A problem based workshop approach will be adopted, encouraging students to engage with contemporary employment law issues and debates and to understand the practical implications of employment law. Students will be put into action learning sets and be encouraged to work together throughout the module on weekly tasks and to reflect on their learning experience. They will be expected to participate in discussions and debates on contemporary employment law issues

Students will be given the opportunity to visit an employment law tribunal and engage in a role play of a tribunal, assuming the roles of the different participants. This will be a group activity, further encouraging students to learn from and support each other. It will also provide students with a practical insight into the application of the law and appropriate organisational responses.

The WebLearn site will contain interactive material including quizzes, video links and links to relevant websites.

Learning outcomes

On successful completion of the module students will be able to:

1. Explain the legal framework relating to employment law and be able to handle and analyse legal materials confidently.
2. Analyse developments in discrimination law and law relating to termination of employment contracts and be able to identify appropriate sources to enable them to keep abreast of developments.
3. Identify problems and issues which arise in the employment relationship and apply the legal principles to those situations.
4. Recognise the ways in which the law seeks to protect individuals and groups in an employment context and have a critical appreciation of the deficiencies of the law in this area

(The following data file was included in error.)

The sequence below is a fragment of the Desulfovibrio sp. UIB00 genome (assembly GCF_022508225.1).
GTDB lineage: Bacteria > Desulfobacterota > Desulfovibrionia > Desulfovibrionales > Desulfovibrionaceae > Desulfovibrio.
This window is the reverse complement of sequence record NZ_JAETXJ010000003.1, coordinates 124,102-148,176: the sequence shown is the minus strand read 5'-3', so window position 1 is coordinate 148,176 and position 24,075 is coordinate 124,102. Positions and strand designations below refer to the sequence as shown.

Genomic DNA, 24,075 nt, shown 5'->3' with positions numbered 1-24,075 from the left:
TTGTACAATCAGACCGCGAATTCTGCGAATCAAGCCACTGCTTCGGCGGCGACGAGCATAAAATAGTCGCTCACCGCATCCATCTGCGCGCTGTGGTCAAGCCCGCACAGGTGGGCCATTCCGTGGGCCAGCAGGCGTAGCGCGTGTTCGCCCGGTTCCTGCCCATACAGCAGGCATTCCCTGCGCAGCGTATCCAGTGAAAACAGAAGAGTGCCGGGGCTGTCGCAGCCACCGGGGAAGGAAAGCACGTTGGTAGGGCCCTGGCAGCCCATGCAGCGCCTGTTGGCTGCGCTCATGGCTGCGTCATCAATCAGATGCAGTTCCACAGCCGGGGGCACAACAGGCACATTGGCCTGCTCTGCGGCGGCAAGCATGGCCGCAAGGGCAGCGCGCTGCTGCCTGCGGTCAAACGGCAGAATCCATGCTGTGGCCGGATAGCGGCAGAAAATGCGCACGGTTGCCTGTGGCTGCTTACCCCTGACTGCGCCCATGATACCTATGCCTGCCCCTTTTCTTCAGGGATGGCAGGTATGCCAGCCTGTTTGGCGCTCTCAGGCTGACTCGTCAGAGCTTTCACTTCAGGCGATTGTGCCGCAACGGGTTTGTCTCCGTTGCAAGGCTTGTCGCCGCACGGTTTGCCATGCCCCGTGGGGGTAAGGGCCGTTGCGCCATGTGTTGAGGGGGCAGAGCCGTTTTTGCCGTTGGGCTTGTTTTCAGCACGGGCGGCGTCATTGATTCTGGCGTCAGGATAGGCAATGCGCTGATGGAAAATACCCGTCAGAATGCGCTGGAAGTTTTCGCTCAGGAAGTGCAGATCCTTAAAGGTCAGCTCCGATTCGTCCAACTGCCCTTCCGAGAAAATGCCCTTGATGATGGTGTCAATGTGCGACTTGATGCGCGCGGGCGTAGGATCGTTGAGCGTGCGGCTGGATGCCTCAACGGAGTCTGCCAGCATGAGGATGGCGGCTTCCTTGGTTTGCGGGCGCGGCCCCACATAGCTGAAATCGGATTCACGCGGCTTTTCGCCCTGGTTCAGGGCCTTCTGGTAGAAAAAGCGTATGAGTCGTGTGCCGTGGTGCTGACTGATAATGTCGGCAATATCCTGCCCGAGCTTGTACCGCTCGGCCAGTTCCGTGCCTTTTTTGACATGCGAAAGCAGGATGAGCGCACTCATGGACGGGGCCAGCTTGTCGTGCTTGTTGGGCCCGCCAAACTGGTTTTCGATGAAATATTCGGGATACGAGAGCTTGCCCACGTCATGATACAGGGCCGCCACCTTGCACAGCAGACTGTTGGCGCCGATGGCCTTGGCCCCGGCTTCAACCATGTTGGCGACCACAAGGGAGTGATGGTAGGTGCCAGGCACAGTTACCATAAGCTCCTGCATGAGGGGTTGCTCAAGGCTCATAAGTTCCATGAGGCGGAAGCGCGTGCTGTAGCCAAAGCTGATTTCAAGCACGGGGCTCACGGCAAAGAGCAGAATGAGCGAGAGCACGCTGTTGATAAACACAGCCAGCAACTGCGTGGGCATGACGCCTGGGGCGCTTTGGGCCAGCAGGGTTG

5. Advise on the preparation, presentation and settling of employment law cases
6. Identify current legal issues, research those areas and analyse their findings.

Assessment strategy

The assessment strategy provides a mix of analytical and practical tasks and is designed to engage students with contemporary legal issues, the practical application of the law and the workings of the employment law system, thereby enabling students to appreciate appropriate responses and issues relating to presenting and settling employment law cases. 

The three components will encourage students to work both individually and in groups to comment on and solve legal issues, thereby testing their knowledge of the law. The assessments will develop their legal research skills, application of knowledge, academic writing, critical thinking, problem solving and decision making skills together with self/time management and reflection skills.  Skills of collaborating and working with others and business and commercial awareness will also be tested.

Bibliography

Recommended Text
Willey, B. (2012) Employment Law in Context: An introduction for HR professionals, 4th edition, Pearson Education

Other
Phillips, G., & Scott, K. (2013) Employment law. 2013. Guildford, College of Law (available as an e-book)
Smith, I and Baker, A (2013) Smith & Wood’s Employment Law, 11th Edition, Oxford University Press
Pitt (2011) Employment Law, 8th Ed., Sweet and Maxwell
Connolly, M (2011) Discrimination Law, 2nd Ed., Sweet and Maxwell
Lockton, D (2011) Employment Law, 8th Ed., Palgrave
Riches, S & Allen, V (2013) Keenan and Riches Business Law, 11th Edition, Pearsons
Emir, A, (2012 ) Selwyn’s Law of Employment, 17th edition, Oxford University Press,
Honeyball, S (2012) Honeyball & Bowers Textbook on Employment Law, 11th Ed., OUP
Kirton, G, & Greene, A (2010) The dynamics of managing diversity: a critical approach, 3rd Edition, Oxford, Butterworth-Heinemann

Key journals
Equal Opportunities Review
IDS Employment Law Brief
Human Resource Management Journal
Industrial Law Journal
International Journal of Human Resource Management
Labour Research
People Management
Personnel Review
Work, Employment and Society

Websites
www.acas.org.uk
www.bis.gov.uk
www.cipd.co.uk
http://danielbarnett.co.uk
www.equalityhumanrights.com
www.tuc.org.uk
www.xperthr.co.uk